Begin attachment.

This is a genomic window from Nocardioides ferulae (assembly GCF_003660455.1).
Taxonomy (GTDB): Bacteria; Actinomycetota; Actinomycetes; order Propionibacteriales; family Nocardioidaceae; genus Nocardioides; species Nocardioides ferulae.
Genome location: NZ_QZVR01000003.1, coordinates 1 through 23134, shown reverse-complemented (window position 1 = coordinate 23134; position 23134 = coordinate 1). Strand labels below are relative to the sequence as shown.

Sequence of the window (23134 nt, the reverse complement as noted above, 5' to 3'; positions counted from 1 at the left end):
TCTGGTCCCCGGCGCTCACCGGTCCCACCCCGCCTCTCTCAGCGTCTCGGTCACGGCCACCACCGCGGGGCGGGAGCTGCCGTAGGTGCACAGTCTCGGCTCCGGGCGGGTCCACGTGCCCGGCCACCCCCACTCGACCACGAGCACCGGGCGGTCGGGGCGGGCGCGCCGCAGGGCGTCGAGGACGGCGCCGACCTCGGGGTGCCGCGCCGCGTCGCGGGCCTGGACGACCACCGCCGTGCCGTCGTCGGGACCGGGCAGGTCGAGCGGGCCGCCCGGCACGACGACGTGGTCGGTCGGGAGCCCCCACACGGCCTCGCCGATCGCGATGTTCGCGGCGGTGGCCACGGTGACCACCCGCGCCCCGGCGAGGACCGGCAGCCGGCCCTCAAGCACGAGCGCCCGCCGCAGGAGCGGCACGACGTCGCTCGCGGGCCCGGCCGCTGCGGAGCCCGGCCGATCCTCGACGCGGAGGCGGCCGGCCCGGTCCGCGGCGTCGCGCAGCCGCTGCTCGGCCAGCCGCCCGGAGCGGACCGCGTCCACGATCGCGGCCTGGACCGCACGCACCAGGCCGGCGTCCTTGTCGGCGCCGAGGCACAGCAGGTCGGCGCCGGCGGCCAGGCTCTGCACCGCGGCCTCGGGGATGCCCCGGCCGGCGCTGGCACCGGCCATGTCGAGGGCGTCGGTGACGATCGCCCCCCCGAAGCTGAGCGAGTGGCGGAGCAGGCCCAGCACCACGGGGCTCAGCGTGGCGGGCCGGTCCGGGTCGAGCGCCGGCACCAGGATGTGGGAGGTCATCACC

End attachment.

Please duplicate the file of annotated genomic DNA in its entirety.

This is a genomic window from Nocardioides ferulae (assembly GCF_003660455.1).
Taxonomy (GTDB): Bacteria; Actinomycetota; Actinomycetes; order Propionibacteriales; family Nocardioidaceae; genus Nocardioides; species Nocardioides ferulae.
Genome location: NZ_QZVR01000003.1, coordinates 1 through 23134, shown reverse-complemented (window position 1 = coordinate 23134; position 23134 = coordinate 1). Strand labels below are relative to the sequence as shown.

Sequence of the window (23134 nt, the reverse complement as noted above, 5' to 3'; positions counted from 1 at the left end):
TCTGGTCCCCGGCGCTCACCGGTCCCACCCCGCCTCTCTCAGCGTCTCGGTCACGGCCACCACCGCGGGGCGGGAGCTGCCGTAGGTGCACAGTCTCGGCTCCGGGCGGGTCCACGTGCCCGGCCACCCCCACTCGACCACGAGCACCGGGCGGTCGGGGCGGGCGCGCCGCAGGGCGTCGAGGACGGCGCCGACCTCGGGGTGCCGCGCCGCGTCGCGGGCCTGGACGACCACCGCCGTGCCGTCGTCGGGACCGGGCAGGTCGAGCGGGCCGCCCGGCACGACGACGTGGTCGGTCGGGAGCCCCCACACGGCCTCGCCGATCGCGATGTTCGCGGCGGTGGCCACGGTGACCACCCGCGCCCCGGCGAGGACCGGCAGCCGGCCCTCAAGCACGAGCGCCCGCCGCAGGAGCGGCACGACGTCGCTCGCGGGCCCGGCCGCTGCGGAGCCCGGCCGATCCTCGACGCGGAGGCGGCCGGCCCGGTCCGCGGCGTCGCGCAGCCGCTGCTCGGCCAGCCGCCCGGAGCGGACCGCGTCCACGATCGCGGCCTGGACCGCACGCACCAGGCCGGCGTCCTTGTCGGCGCCGAGGCACAGCAGGTCGGCGCCGGCGGCCAGGCTCTGCACCGCGGCCTCGGGGATGCCCCGGCCGGCGCTGGCACCGGCCATGTCGAGGGCGTCGGTGACGATCGCCCCCCCGAAGCTGAGCGAGTGGCGGAGCAGGCCCAGCACCACGGGGCTCAGCGTGGCGGGCCGGTCCGGGTCGAGCGCCGGCACCAGGATGTGGGAGGTCATCACC